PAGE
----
We invite you to submit proposals to present at our 30th Annual Conference this November in Phoenix, Arizona. We are looking for 90-minute workshops and a select number of 3-hour intensive workshops from professionals, family members, and youth that support the well-being of our children and promote family voice in children’s mental health.
The deadline for submissions
is March 15th.    
Welcome New Affiliate
Illinois State Chapter
We are excited to welcome Family 2 Family Federation for Children's Mental Health, the State NFFCMH Chapter for Illinois, to our network! Family 2 Family is a family-run coalition that focuses on reducing child abuse and neglect by building strong families, communities, and schools through education, parent engagement and advocacy.
Funding Opportunity from DHHS
Deadline March 11th
The purpose of the Pediatric Mental Health Care Access Program is to promote behavioral health integration into pediatric primary care by supporting pediatric mental health care telehealth access programs. State or regional networks of pediatric mental health care teams will provide tele-consultation, training, technical assistance and care coordination for pediatric primary care providers to diagnose, treat and refer children with behavioral health conditions.

MediSprout , a telehealth provider, has expressed an interest in partnering with NFFCMH affiliates who are interested in pursuing this funding opportunity.
Legislation and Advocacy
Mental Health in Schools Act Update
Mental illness affects millions of youth across America, with 1 out of 5 children and adolescents suffering from some form of mental illness. Most go untreated because they either cannot afford care, lack access, or do not know anyone they can turn to for help. Investing in preventive mental health could give these young people a better future. Without help, youth with untreated mental illnesses are more likely to fall victim to crime, drugs, imprisonment, or suicide later in life.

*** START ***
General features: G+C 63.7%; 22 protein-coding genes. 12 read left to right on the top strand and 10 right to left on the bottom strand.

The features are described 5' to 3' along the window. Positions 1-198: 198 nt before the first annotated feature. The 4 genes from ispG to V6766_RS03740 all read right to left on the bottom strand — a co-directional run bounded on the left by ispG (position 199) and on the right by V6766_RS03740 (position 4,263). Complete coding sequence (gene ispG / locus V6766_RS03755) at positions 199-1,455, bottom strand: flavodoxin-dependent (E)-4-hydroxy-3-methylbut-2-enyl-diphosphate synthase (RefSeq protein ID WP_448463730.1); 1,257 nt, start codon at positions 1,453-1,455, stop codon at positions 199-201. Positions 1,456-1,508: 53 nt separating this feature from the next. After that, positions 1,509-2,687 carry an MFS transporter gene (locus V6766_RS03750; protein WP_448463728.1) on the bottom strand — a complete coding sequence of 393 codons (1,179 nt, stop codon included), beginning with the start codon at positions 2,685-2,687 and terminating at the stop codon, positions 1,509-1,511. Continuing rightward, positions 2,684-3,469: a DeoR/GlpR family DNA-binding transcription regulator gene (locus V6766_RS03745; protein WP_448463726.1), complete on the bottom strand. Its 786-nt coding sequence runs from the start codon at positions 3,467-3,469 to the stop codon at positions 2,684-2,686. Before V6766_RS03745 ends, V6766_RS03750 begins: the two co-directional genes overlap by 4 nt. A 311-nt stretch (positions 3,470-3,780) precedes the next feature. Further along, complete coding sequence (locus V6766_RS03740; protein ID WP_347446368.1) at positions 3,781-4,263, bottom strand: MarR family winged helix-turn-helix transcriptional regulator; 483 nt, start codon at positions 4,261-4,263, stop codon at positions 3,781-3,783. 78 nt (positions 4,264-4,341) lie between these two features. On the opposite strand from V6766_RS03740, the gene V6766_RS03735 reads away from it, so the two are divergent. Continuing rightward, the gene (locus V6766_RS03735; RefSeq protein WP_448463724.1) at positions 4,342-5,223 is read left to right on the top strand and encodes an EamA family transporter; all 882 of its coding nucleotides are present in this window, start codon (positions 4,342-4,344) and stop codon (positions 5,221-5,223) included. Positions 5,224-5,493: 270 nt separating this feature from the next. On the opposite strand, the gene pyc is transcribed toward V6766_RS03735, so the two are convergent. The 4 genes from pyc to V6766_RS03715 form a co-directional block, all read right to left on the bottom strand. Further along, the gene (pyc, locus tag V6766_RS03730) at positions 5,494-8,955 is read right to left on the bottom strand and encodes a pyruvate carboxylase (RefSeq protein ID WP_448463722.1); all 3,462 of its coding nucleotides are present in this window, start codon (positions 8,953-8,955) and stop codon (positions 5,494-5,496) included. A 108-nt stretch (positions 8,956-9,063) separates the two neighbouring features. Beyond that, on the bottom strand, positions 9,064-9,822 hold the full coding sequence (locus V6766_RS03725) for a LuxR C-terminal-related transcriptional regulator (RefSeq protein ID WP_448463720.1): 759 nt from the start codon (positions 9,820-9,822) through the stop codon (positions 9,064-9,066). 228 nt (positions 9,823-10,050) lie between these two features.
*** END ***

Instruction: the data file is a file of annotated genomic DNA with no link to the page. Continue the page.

Rep. Grace F. Napolitano is reintroducing the Mental Health in Schools Act . By providing increased federal funding for therapists and mental health services in our schools, this bill will help youth with preventable mental illnesses get access to the services they need. The Federation is proud to be one of the many national organizations in support of the bill.
For More about Legislation and Advocacy
Legislation, policy, advocacy and funding related updates are now sent separately from our monthly newsletter . We invite you to sign up to receive these important emails and alerts and to visit our newly redesigned Policy & Advocacy page for more information and resources.

Submit your state's advocacy and legislative updates to mcovington@ffcmh.org .